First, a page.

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Friday, September 10, 2010
Time to welcome Gang Green to reality

By Rich Cimini

FLORHAM PARK, N.J. -- It hangs on the far wall of the New York Jets' cavernous field house, high above the playing field -- a 30-foot picture banner of the Vince Lombardi Trophy. It's a new addition to the facility, a reminder of what was -- see the "1968" tag -- and what can be.

What will be, according to Rex Ryan, who expects to add "2010" to the banner in due time.

"Everybody expects us to be a great team," he said, "and we expect to be a great team ourselves."

Starting Monday night, the team with the big talkers, big expectations, bigger-than-life coach and really big stadium will strut to the center of the stage. America's cable-TV stars will face the Baltimore Ravens in a rock 'em, sock 'em football game at the New Meadowlands Stadium, and it's going to be crazy.

And different, but not because they have new digs, a $1.6 billion metal and cinder-block palace. No, it will be different because the Jets have gone from Rudy to Rowdy, the team everybody loves to hate. The Jets brought it on themselves, and now they have to deal with the consequences.

They're wanted. It's a most unusual position for a franchise that hasn't achieved championship glory in 42 years, but last season's playoff run, coupled with a big and brash offseason, has raised expectations to an all-time high. It's Super Bowl or bust and, in their minds, bust isn't allowed in the stadium. (Maybe the PSLs are too expensive.)

This is the Jets' most important season opener in a long time, a wonderful opportunity to validate themselves as a legit team, worthy of the headlines. Are they hot air or the hot heir to the Indianapolis Colts in the AFC?

Ravens linebacker Ray Lewis made his feelings known this week, basically saying the Jets are unworthy of the hype. ESPN analyst Ron Jaworski named the Jets as one of the most overrated teams in the league, saying, "They were a 9-7 team a year ago. Many people have them picked for the Super Bowl. Only time will tell if they continue to improve."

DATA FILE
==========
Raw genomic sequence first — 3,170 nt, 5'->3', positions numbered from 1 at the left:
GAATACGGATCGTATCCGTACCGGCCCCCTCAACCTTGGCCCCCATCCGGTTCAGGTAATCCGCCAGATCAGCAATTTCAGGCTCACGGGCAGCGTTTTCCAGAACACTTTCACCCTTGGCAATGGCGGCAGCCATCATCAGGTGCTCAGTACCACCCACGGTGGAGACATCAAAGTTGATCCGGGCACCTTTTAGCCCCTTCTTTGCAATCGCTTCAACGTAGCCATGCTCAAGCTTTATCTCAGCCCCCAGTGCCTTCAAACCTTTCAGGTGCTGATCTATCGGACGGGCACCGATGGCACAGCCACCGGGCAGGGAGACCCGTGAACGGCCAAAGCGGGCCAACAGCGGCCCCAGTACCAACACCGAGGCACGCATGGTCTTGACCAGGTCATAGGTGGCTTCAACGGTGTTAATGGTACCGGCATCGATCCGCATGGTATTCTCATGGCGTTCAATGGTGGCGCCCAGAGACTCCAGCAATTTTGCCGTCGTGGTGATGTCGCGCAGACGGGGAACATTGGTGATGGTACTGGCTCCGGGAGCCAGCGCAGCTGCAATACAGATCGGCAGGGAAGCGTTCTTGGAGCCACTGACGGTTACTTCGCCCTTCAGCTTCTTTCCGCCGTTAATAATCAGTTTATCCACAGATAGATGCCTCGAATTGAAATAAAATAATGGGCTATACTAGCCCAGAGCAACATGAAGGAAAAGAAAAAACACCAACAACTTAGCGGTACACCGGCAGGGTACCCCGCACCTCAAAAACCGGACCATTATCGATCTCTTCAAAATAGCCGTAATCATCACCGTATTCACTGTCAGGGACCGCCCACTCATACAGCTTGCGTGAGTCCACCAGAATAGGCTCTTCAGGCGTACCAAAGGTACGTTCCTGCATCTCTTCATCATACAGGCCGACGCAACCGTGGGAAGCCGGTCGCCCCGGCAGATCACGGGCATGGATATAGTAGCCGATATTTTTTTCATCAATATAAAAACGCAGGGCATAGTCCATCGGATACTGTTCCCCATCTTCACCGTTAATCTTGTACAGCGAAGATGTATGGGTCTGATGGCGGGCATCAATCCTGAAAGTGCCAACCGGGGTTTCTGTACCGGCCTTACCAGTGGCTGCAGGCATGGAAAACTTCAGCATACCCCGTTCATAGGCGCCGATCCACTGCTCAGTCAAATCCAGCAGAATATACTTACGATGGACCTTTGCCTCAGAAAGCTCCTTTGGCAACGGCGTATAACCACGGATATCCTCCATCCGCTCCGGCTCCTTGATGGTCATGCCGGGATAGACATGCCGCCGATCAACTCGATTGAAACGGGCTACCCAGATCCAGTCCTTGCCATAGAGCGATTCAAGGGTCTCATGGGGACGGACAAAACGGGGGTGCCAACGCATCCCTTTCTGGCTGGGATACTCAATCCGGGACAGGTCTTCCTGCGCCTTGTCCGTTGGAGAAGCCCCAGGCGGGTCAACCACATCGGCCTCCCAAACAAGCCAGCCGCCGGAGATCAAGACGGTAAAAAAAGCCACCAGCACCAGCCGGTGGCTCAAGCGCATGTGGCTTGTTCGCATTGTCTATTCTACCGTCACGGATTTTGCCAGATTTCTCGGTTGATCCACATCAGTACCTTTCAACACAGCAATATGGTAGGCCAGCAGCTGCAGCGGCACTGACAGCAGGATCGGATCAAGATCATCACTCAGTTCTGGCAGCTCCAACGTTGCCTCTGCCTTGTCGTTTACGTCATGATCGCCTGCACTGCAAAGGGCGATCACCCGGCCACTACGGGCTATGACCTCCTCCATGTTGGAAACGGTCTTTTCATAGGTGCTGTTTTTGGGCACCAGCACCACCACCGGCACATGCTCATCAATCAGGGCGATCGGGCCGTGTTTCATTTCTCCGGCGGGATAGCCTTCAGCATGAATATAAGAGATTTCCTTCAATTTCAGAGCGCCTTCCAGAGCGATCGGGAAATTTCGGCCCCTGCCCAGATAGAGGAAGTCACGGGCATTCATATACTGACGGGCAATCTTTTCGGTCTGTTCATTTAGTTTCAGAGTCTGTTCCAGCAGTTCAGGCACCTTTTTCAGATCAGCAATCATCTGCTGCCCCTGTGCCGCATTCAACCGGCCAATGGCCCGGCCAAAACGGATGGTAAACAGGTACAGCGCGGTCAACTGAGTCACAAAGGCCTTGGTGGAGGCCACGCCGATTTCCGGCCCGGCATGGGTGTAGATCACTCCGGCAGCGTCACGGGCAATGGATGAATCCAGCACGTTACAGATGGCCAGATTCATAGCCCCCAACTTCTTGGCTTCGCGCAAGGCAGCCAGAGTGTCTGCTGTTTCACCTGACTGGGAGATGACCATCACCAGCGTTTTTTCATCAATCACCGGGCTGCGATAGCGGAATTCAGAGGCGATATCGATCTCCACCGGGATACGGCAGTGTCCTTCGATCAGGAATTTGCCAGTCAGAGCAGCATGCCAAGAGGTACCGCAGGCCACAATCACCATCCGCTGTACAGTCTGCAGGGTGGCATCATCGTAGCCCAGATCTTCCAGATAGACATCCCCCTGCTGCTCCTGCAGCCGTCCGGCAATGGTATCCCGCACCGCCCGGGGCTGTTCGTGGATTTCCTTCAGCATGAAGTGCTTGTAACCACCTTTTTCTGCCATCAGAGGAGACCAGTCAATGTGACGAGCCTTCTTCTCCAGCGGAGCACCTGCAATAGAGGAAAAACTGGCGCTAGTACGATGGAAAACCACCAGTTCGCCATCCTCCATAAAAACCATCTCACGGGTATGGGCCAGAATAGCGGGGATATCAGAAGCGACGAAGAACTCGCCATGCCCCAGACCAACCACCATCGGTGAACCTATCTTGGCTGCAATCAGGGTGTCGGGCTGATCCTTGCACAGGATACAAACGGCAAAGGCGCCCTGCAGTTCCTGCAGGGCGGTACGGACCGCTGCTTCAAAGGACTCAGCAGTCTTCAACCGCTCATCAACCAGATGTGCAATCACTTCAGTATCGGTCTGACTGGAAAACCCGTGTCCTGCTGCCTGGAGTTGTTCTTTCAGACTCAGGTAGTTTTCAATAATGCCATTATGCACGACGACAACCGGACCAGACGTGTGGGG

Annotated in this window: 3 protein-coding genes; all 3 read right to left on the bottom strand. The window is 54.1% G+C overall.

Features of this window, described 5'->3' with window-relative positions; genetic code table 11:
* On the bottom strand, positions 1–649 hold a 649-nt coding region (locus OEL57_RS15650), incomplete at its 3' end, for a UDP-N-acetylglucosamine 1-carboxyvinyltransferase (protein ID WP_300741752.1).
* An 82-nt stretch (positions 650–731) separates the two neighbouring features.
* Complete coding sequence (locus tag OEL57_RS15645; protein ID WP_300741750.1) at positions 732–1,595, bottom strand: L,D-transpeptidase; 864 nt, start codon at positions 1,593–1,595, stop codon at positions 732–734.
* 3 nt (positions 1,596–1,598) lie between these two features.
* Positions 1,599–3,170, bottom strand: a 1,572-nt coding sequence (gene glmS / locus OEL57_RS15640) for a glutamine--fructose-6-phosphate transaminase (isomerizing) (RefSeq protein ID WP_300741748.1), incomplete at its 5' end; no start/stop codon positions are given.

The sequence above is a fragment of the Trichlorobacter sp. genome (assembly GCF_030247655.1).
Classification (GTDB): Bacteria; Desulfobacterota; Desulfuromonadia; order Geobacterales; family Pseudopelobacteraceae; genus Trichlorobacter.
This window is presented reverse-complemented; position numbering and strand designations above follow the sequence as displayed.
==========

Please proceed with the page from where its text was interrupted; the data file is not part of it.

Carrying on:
Fellow ESPN analyst Jon Gruden believes the Jets added a "bevy of outstanding players," but he wants to see how it comes together. As for the bravado, he called it "elevator music ... I don't think it offends anybody or stimulates any team, but I do think they have a lot to prove."

Now it's proving time.

It's time for Mark Sanchez to prove his mediocre preseason was an aberration and that he really is the quarterback who matured last January. The Ravens' secondary, sans safety Ed Reed, is an inviting target. A poised quarterback, with the help of a clever offensive coordinator, should be able to figure out ways to probe the secondary and find the weak spots.

Time for LaDainian Tomlinson, 31, to prove he's still got it, and that the front office didn't blow it big-time by shipping leading rusher Thomas Jones out of town.

Time for Jason Taylor, another sure-fire Hall of Famer, to prove that 30 other teams were wrong about him. After being discarded by the only other team he ever loved, the Miami Dolphins, Taylor, 36, received only one free-agent nibble -- the Jets.

Time for Matt Slauson to not be Adrien Clarke, the overmatched scrub who was handed the left-guard job when Pete Kendall was unceremoniously traded in 2007. The Jets gave Alan Faneca a Kendall sendoff, jeopardizing the chemistry on a wonderful offensive line.

Time for Antonio Cromartie to prove he's not the player he was in 2008 and 2009, and it's time for Nick Folk to prove he's not the kicker who was run out of Dallas last season.

There are questions, to be sure, but the Jets have an impressive collection of talent. They also have a very good coaching staff, but the landscape has changed. They're not going to surprise opponents anymore. Some teams act differently when they're a favorite. Some get out of their comfort zone and forget the things that made them successful.

The Ryan Jets were built on defense and a ball-control offense, same as the Ravens, who are showing signs of becoming more versatile on offense. It would be a mistake for the Jets to suddenly morph into a passing team, especially if it becomes obvious that Sanchez isn't ready for the promotion.

It's a delicate balance. The Jets believe they're special in all areas, but are they as good as they think?

"If you want to win, you ought to be man enough to stand up there and say we expect to win," Ryan said. "I've got news for you: We expect to win this week, next week and every week."

In case they forget, they have a 30-foot mission statement hanging from the wall. Big reminder.

Big dream.

Rich Cimini covers the Jets for Follow him on Twitter.

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